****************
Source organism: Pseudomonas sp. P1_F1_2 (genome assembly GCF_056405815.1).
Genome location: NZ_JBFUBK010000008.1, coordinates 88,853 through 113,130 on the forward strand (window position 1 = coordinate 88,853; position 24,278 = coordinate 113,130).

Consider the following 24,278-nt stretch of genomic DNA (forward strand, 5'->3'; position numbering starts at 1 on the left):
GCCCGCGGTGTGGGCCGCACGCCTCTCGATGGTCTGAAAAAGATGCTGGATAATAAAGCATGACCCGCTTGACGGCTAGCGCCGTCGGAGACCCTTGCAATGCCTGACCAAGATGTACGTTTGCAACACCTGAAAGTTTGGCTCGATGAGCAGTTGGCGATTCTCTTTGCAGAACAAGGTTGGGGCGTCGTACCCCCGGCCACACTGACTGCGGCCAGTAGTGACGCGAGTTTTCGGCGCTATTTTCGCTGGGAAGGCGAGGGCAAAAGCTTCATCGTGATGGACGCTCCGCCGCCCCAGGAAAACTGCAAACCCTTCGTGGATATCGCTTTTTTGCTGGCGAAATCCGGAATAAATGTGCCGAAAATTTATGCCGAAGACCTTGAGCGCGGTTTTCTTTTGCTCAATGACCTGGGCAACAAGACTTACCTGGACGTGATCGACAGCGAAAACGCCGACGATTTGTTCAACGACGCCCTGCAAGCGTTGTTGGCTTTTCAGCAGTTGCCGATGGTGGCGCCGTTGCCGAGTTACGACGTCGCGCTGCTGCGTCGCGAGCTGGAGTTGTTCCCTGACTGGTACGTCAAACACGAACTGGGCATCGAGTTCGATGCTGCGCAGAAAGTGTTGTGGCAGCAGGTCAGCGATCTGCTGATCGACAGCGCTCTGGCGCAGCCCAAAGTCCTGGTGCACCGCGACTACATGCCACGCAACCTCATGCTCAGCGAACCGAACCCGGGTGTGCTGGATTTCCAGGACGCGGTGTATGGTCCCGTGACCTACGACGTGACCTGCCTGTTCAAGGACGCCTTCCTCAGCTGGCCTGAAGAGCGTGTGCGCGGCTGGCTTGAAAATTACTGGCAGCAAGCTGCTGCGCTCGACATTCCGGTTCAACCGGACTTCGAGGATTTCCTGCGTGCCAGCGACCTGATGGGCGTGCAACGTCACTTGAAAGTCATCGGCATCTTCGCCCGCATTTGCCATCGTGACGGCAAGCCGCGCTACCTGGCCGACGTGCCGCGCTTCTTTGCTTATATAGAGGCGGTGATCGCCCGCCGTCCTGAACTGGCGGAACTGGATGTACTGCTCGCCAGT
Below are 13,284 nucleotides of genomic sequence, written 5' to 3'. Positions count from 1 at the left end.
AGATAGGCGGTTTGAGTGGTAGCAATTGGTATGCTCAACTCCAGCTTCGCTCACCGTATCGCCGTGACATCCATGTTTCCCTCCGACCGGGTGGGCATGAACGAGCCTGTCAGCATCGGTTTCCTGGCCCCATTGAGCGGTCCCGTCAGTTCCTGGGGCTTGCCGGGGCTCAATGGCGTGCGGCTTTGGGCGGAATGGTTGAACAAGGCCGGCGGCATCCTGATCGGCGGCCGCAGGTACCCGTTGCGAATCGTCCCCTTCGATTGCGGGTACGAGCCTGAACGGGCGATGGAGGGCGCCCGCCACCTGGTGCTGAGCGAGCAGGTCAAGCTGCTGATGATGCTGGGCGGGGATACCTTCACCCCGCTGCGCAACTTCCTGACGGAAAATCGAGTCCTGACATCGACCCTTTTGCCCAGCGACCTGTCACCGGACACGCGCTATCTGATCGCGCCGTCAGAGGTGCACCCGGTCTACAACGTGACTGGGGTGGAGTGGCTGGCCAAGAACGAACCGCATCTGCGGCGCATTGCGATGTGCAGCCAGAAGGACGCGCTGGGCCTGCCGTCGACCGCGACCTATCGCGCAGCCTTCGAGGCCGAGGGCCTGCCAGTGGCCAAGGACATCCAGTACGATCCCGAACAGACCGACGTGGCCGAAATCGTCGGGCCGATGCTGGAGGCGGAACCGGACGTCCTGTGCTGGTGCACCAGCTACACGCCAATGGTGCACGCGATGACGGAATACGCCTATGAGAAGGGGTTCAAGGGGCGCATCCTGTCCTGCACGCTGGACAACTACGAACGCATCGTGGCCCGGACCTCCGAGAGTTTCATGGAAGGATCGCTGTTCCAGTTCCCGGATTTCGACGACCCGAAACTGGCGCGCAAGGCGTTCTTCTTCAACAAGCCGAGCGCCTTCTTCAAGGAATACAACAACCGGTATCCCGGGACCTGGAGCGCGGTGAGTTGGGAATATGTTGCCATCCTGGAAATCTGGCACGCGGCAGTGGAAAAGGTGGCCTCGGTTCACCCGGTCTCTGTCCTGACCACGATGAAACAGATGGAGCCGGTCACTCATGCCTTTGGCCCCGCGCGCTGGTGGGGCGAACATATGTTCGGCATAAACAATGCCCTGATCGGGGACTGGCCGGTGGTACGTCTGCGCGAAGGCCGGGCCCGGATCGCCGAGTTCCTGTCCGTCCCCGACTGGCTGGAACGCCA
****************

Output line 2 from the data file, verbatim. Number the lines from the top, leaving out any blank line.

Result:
Genome location: NZ_JBFUBK010000008.1, coordinates 88,853 through 113,130 on the forward strand (window position 1 = coordinate 88,853; position 24,278 = coordinate 113,130).